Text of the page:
A high-throughput screening approach based on a protein microarray reveals that many human transcription factors interact specifically with methylated promoter sequences.
DNA methylation is a key mechanism used by higher eukaryotes to regulate gene expression. The addition of a methyl group to carbon atom number 5 within cytosine bases in DNA is known to repress the transcription of genes into messenger RNA molecules, thus reducing the production of the proteins coded by these genes. Most methylation occurs at CpG dinucleotides—cytosines that are paired with guanines—and these often cluster together to form CpG islands in the promoter regions of genes. In the late 1990s, it was discovered that transcription was repressed when methyl CpG binding proteins were recruited to methylated CpG islands (Hendrich and Bird, 1998).
Subsequent studies have confirmed that the binding of these proteins throughout the genome is proportional to the density of DNA methylation (Baubec et al., 2013), and have identified additional proteins with a high affinity for methylated CpG sites (reviewed in Defossez and Stancheva, 2011). Moreover, in recent years, other screening approaches based mainly on mass spectrometry have revealed that more proteins bind to methylated DNA than previously thought (Mittler et al., 2009; Bartke et al., 2010; Bartels et al., 2011; Spruijt et al., 2013). Now, in eLife, Heng Zhu and co-workers at the Johns Hopkins University School of Medicine—including Shaohui Hu as first author—use a high-throughput screening method to show that many human transcription factors also interact with genomic DNA sequences containing methylated CpG sites (Hu et al., 2013).
To this end, the Johns Hopkins researchers made use of a published protein microarray consisting of 1,321 transcription factors and 210 co-factors (Hu et al., 2009). Hu et al. incubated the array with 154 distinct human promoter sequences, each of which contained at least one methylated CpG dinucleotide.Their results revealed that 150 (97%) of the 154 methylated human promoter sequences showed specific binding to at least one protein on the microarray. Moreover, of the 1531 proteins, 47 (3%) showed binding to methylated cytosines within the promoters. Most of the proteins bound to methylated DNA in a sequence-dependent manner; however, a minority bound to many different methylated DNA probes, indicating that binding can sometimes occur independent of DNA sequence (Figure 1).
A number of transcription factors, including KLF4—a recently identified methyl-CpG binding protein (Spruijt et al., 2013)—interacted with methylated sequences that did not resemble their known consensus DNA binding motifs. Using a technique based on electrophoresis, Hu et al. showed that KLF4 binds methylated and non-methylated DNA in a non-competitive manner: this suggests that different domains of the protein may be responsible for each type of binding, which they duly confirmed using molecular modeling and mutagenesis studies.
The Johns Hopkins researchers then mined published ChIP-sequencing data from stem cells to identify the target DNA sequences of KLF4, and compared these with data on genome-wide DNA methylation. Strikingly, KLF4 binding appears to be bimodal in nature throughout the genome, with 38% of KLF4 binding sites showing less than 20% methylation, and 48% showing methylation levels over 80%. Finally, Hu et al. used ChIP-bisulfite sequencing, which makes it possible to determine the methylation status of each cytosine within a target DNA sequence, to confirm that KLF4 also binds to both methylated and non-methylated DNA in vivo.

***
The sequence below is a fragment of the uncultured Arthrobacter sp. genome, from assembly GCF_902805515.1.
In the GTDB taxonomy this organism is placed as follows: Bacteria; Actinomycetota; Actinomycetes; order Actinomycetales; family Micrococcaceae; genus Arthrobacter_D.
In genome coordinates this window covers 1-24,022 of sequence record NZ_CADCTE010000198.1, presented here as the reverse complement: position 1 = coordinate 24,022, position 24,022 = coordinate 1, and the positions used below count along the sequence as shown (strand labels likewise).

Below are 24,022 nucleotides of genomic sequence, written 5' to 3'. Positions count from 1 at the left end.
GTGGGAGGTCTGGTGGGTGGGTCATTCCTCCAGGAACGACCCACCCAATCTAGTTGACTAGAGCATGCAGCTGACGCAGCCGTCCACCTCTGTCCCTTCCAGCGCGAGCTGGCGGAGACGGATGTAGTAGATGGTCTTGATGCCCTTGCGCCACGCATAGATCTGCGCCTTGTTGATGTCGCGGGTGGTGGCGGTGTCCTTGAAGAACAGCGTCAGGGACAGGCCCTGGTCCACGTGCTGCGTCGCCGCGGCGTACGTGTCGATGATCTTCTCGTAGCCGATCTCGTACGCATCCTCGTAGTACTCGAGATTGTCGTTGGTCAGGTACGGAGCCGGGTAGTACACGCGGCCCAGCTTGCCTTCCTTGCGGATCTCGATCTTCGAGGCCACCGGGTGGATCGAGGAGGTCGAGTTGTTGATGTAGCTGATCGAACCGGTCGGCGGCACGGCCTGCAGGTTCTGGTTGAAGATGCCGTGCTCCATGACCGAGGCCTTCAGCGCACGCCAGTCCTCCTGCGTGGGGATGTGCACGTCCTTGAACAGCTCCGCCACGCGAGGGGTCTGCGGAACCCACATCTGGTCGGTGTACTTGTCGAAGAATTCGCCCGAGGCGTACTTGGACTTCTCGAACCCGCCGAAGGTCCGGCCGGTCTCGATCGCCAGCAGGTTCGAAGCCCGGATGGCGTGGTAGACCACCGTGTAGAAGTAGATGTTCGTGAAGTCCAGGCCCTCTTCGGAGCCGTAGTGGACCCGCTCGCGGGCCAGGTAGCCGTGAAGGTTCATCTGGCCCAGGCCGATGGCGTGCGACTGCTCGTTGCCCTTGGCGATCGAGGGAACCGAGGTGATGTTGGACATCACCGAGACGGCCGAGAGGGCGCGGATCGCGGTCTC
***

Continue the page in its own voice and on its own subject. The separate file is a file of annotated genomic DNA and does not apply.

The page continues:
Hu et al. only profiled a small fraction of the complete human methylome for interactions with transcription factors; further proteins capable of binding genomic methyl CpG sequences surely await identification. The same holds true for interactions with methylated non-CpG sequences such as methyl-CpA (cytosine adjacent to adenine), which are fairly abundant in embryonic stem cells (Ramsahoye et al., 2000; Lister et al., 2009). To determine the physiological relevance of these interactions, it will be important to deduce the affinity with which proteins bind these sequences compared to their known targets; initial experiments along these lines are presented in the current eLife paper. Furthermore, recent evidence suggests that non-methylated CpG islands recruit activator proteins, many of which contain a CXXC motif (reviewed in Long et al., 2013). The transcription factor microarray approach used by the Johns Hopkins team, combined with quantitative mass spectrometry-based technology (Spruijt et al., 2013), could thus be used to identify the complete cellular complement of proteins that bind specifically to non-methylated CpG islands.
Finally, this study and other recently published papers force us to reconsider the mechanism(s) via which CpG methylation regulates transcription. Although DNA methylation is generally considered to be a repressive epigenetic modification, experiments presented by Hu et al. suggest that in some cases, methylation of a given promoter sequence can result in activation of transcription. Moreover, other work has revealed a temporal uncoupling of DNA methylation and transcriptional repression during Xenopus embryogenesis (Bogdanovic et al., 2011). Further experiments are therefore required to determine whether the functional readout of CpG methylation is affected by the repertoire and abundance of different DNA methylation ‘readers’ acting at any given time in a cell or a developing organism.
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